This embodiment also permits at least two solder balls 16 to be contemporaneously retained over different respective bond pads on substrate 20. In a preferred embodiment, frame 10 is moved to proximate substrate 20 before any of the balls are delivered into the holes. Subsequently, individual balls can be provided or delivered into the holes as described above.
In another embodiment, the solder balls are retained within each hole in an ambient processing environment which is generally uniform over the entirety of each ball's outer surface 18. Specifically, while each ball is retained within its associated hole and in registered alignment with an associated bond pad, the processing environment outwardly of each ball is generally uniform. That is, retaining each ball within its respective hole can take place without the use of any outside environment-changing conditions such as vacuum pressure and the like on only a portion of the respective balls. The balls are preferably inserted into their associated hole from a position within the ambient processing environment without separately and discretely providing a vacuum force against only portions of each ball during bonding. Such non-vacuum retention provides more flexibility and increases the simplicity with which the balls can be processed.
Once having been placed in proximity with their individual associated bond pads, the individual solder balls can be bonded with their bond pads. The balls can be bonded separately, or can be bonded all at once as through suitable heat processing. Such can take place in any suitable manner, with but two examples being described below in connection with FIGS. 5 and 6.
Referring to FIGS. 5 and 6, solder balls 16 are exposed to bonding conditions effective to bond the balls with their associated bond pads 22. In one embodiment, the solder balls are reflowed under such bonding conditions while they are within their individual holes. For example, the two leftmost balls in FIG. 5 and the three rightmost balls in FIG. 6 are seen to have been reflowed while within their individual holes. In a preferred embodiment, a laser-bonding system 24 is provided and solder balls 16 are laser-bonded with their associated bond pads.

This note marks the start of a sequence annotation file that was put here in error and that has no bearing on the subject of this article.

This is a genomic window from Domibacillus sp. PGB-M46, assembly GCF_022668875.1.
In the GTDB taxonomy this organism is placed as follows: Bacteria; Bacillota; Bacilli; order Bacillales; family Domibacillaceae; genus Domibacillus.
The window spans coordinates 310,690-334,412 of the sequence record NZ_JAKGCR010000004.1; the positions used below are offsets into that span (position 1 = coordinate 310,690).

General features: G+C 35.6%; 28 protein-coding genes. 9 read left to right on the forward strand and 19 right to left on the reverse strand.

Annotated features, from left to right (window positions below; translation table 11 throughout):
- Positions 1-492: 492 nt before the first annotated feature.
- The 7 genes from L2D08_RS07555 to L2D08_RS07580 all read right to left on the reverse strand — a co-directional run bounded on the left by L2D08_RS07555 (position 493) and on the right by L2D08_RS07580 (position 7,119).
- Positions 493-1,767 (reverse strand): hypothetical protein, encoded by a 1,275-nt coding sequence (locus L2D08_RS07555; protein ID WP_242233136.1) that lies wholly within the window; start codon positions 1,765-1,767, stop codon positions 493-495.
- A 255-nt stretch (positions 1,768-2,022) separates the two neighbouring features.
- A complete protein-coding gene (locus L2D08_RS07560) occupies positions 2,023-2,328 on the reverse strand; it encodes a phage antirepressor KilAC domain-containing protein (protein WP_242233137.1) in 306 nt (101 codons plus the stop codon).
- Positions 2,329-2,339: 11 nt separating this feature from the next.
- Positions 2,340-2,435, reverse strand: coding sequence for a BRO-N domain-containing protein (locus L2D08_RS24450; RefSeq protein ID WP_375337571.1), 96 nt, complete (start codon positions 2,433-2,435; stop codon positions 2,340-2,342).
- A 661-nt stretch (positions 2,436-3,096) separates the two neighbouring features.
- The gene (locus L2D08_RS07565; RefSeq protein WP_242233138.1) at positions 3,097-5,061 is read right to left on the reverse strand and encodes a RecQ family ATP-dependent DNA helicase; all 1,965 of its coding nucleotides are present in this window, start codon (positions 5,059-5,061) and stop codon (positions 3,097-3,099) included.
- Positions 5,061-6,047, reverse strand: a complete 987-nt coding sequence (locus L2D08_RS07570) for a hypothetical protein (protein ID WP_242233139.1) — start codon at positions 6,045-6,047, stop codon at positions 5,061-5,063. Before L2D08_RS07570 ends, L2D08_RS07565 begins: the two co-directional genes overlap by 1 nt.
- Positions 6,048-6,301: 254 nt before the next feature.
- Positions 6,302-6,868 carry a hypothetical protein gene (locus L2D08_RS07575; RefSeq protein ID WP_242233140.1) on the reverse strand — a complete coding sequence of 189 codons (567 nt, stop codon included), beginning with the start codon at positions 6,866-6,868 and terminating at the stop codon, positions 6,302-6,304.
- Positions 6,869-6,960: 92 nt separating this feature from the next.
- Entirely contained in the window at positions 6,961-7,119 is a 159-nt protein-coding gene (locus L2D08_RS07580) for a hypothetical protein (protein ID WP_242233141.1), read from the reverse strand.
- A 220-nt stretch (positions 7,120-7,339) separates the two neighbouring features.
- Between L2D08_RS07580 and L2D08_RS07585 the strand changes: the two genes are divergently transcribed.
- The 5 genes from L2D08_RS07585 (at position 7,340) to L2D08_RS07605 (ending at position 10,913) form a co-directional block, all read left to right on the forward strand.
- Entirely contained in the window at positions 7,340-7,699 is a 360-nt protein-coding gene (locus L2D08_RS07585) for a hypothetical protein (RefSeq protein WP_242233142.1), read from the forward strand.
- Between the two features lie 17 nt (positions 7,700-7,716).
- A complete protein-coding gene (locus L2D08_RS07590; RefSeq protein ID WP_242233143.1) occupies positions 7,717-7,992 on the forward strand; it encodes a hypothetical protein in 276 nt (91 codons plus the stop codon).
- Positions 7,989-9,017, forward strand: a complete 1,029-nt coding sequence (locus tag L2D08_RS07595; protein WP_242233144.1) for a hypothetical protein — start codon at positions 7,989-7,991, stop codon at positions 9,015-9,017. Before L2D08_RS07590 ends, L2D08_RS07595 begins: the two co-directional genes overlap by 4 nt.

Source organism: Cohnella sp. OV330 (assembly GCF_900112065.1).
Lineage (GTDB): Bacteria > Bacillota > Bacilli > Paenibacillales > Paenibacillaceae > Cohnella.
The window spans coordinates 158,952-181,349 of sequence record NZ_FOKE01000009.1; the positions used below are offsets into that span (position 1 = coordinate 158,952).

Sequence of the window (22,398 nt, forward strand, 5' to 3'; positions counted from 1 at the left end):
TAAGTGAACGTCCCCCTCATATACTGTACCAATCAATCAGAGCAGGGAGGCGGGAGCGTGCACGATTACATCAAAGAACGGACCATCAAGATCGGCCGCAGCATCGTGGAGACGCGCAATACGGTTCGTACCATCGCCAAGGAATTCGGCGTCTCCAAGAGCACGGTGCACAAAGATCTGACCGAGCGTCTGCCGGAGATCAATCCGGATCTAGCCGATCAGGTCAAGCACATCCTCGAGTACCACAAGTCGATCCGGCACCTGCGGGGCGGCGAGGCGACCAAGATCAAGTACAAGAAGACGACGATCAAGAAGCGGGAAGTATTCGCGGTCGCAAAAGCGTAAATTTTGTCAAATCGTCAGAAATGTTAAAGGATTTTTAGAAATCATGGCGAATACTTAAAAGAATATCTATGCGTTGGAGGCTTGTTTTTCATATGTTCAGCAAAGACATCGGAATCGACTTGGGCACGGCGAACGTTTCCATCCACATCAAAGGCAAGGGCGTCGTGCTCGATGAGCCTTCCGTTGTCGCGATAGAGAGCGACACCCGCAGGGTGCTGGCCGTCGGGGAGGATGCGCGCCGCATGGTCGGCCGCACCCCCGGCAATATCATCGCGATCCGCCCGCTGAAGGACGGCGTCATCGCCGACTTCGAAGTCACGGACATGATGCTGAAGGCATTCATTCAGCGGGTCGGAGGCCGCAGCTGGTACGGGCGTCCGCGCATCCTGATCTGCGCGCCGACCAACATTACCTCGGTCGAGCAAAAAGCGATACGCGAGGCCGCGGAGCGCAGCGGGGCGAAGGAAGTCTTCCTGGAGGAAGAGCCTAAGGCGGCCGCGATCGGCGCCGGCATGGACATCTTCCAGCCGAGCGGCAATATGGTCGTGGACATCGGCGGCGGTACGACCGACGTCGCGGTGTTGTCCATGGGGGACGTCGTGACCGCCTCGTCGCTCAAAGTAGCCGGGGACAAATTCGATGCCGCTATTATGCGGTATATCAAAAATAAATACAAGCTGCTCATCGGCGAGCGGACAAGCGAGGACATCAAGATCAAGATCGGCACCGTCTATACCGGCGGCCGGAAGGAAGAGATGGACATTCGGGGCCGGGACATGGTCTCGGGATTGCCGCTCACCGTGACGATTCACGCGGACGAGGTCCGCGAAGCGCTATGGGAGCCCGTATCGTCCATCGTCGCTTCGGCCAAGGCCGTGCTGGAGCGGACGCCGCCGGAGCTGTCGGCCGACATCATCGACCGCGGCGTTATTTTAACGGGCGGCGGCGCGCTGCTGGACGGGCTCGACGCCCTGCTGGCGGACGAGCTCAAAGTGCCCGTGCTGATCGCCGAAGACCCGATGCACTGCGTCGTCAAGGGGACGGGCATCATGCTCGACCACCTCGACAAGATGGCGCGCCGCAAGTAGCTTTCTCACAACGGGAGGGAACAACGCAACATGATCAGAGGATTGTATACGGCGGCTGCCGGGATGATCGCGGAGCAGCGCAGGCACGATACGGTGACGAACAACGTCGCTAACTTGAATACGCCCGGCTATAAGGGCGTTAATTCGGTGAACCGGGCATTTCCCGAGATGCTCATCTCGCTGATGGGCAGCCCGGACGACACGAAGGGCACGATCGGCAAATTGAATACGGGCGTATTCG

In one laser-bonding embodiment (FIG. 5), laser bonding is effected by fixing the position of frame 10 and moving a laser beam 26 relative to the frame from ball-to-ball. In this way, a laser beam is moved relative to and between individual balls to engage each ball.
In another laser-bonding embodiment (FIG. 6), laser bonding is effectuated by fixing the position of a laser beam 26 and moving frame 10 relative to the laser beam from ball-to-ball. In this example, frame 10 is moved in the direction of the arrow immediately below substrate 20. Accordingly, the three rightmost solder balls 16 have been reflowed by laser 26 while the four leftmost solder balls remain to be processed. Such comprises moving individual solder balls relative to a generally-fixed laser beam.